The Health Strategy and Policy Institute (HSPI) has cooperated with Novartis Vietnam to organise a workshop to discuss improving appropriate hospitalisation to enhance the operational effectiveness of the health system.
|HSPI cooperated with Novartis Vietnam to organize the workshop “Improving the appropriate hospitalization in Vietnam: Stautus and solutions” |
Themed “Improving the appropriate hospitalization in Vietnam: Status and solutions”, the event was an opportunity for attendants to get updates on international experiences in managing and improving appropriate hospitalisation as well as to share scientific research and discuss multi-dimensional solutions through coordination among stakeholders such as the Ministry of Health (MoH), HSPI, Vietnam Social Insurance, Vietnam National Heart Association, and Novartis.
The workshop also aims to achieve consensus about the need of improving appropriate hospitalisation to ensure the increase of universal healthcare, and the sustainable development of the health system to adapt flexibly to the new normal.
Speaking at the workshop, Assoc. Prof., PhD., Dr. Nguyen Ngoc Quang, deputy director of the National Heart Institute, discussed the status of heart failure as well as the current status of disease management in Vietnam, affirming that solving the re-hospitalisation cycle of heart failure patients would be an optimal solution to improve appropriate hospitalisation as it is one of the disease groups having the highest rate of hospitalisation.
The good news is that the new heart failure management model implemented in more than 40 hospitals is gradually proving the effectiveness of comprehensive management in reducing the rate of hospitalisation. Via applying the new treatment of ARNI (Angiotensin Receptor-Neprilysin Inhibitor), the cardiovascular death rate is reduced by up to 20 per cent, compared to routine treatment. Quang believed that creating favourable conditions for heart failure patients to access and use effective heart failure medications such as ARNI will help prevent patients from the spiral of hospitalisation – discharge – re-hospitalisation and the risk of mortality.
According to Ivo Sieber, Swiss Ambassador in Vietnam, the stress that the current pandemic puts on Vietnam’s healthcare system evidences the necessity to improve its efficiency and effectiveness. Today’s workshop is an excellent example of a comprehensive multi-stakeholder partnership to tackle this challenge.
During the event, stakeholders also discussed international experience on solutions to reduce avoidable hospitalisation for heart failure patients with multi-dimensional management mechanisms and solutions from developed countries such as advanced innovations, clinical expertise, health financing/ payment solutions, patient management, outpatient monitoring among others.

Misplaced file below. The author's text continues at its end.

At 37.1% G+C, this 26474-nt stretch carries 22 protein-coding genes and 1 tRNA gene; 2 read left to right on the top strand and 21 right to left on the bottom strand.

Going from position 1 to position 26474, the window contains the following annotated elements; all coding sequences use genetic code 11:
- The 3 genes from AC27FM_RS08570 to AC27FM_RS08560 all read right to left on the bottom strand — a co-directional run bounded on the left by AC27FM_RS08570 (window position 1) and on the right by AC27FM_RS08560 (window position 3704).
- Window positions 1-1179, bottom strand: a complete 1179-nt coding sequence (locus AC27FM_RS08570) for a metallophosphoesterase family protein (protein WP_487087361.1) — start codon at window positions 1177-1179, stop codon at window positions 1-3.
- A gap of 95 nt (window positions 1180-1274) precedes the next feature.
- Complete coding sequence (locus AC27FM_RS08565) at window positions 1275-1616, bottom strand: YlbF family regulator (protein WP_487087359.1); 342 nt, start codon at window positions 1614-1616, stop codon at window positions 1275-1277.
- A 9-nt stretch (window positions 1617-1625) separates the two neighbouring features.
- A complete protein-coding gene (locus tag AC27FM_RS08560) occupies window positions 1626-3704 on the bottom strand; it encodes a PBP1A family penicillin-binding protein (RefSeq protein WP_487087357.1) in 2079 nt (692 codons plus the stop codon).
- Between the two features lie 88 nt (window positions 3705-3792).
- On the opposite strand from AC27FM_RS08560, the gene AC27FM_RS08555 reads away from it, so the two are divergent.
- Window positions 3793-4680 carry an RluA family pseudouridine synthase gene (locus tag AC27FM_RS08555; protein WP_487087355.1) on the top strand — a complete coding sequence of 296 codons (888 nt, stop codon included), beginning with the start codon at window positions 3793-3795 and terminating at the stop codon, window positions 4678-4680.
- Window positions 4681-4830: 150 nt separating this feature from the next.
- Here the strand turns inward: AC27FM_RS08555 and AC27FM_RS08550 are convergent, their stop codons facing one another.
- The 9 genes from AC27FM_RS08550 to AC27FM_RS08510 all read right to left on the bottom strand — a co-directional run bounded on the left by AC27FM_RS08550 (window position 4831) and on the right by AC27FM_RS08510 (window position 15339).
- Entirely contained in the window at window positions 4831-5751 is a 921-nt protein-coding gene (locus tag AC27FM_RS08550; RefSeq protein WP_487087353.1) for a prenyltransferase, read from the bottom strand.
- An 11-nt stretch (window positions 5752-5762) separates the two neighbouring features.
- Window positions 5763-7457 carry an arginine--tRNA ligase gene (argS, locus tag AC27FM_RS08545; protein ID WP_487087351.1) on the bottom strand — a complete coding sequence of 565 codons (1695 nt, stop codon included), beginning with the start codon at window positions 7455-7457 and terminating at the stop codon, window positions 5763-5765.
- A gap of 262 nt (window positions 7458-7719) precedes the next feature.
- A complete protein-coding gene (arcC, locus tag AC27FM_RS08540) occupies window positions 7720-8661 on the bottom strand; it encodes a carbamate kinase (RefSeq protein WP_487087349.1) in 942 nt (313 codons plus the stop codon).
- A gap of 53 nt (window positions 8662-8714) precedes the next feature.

|Roeland Roelofs, Global Cardio Metabolic head, Novartis Switzerland shared his international experiences on solutions to reduce avoidable hospitalisation for heart failure patients |
Roeland Roelofs, Global Cardio Metabolic head, Novartis Switzerland, offered some recommendations on approaches which can generate positive impacts on the objective of improving appropriate hospitalisation in Vietnam.
Dr. Nguyen Khanh Phuong, deputy director general, HSPI added that, “Inappropriate hospitalisation is avoidable with efficient and timely prevention and treatment solutions from the grassroots level. Strengthening appropriate hospitalisation not only helps the health system operates more effectively but also improves its endurance in the context of COVID-19.”
|Dr. Nguyen Khanh Phuong, deputy director general, HSPI affirmed that inappropriate hospitalisation is avoidable with efficient and timely prevention and treatment solutions |
At the workshop, stakeholders agreed to propose some solutions to increase the appropriate hospitalisation in Vietnam. They include researching and developing a suitable set of hospital admission criteria to serve as an effective tool for hospitalisation management in Vietnam. Next is promoting the management of universal healthcare at the grassroots level as early detection, treatment and comprehensive management from the beginning help identify the right time for hospitalisation.
The other is expanding the management model of heart failure patients and applying IT to help manage more patients more comprehensively. And last is ensuring patients in general and those with chronic diseases in particular having access to appropriate drugs, including new drugs recommended in specialised guidelines like the ARNI group to help more patients access treatment, better control of complications, reduce the burden of hospitalisation treatment, and decrease patient mortality as well as burdens for the health system.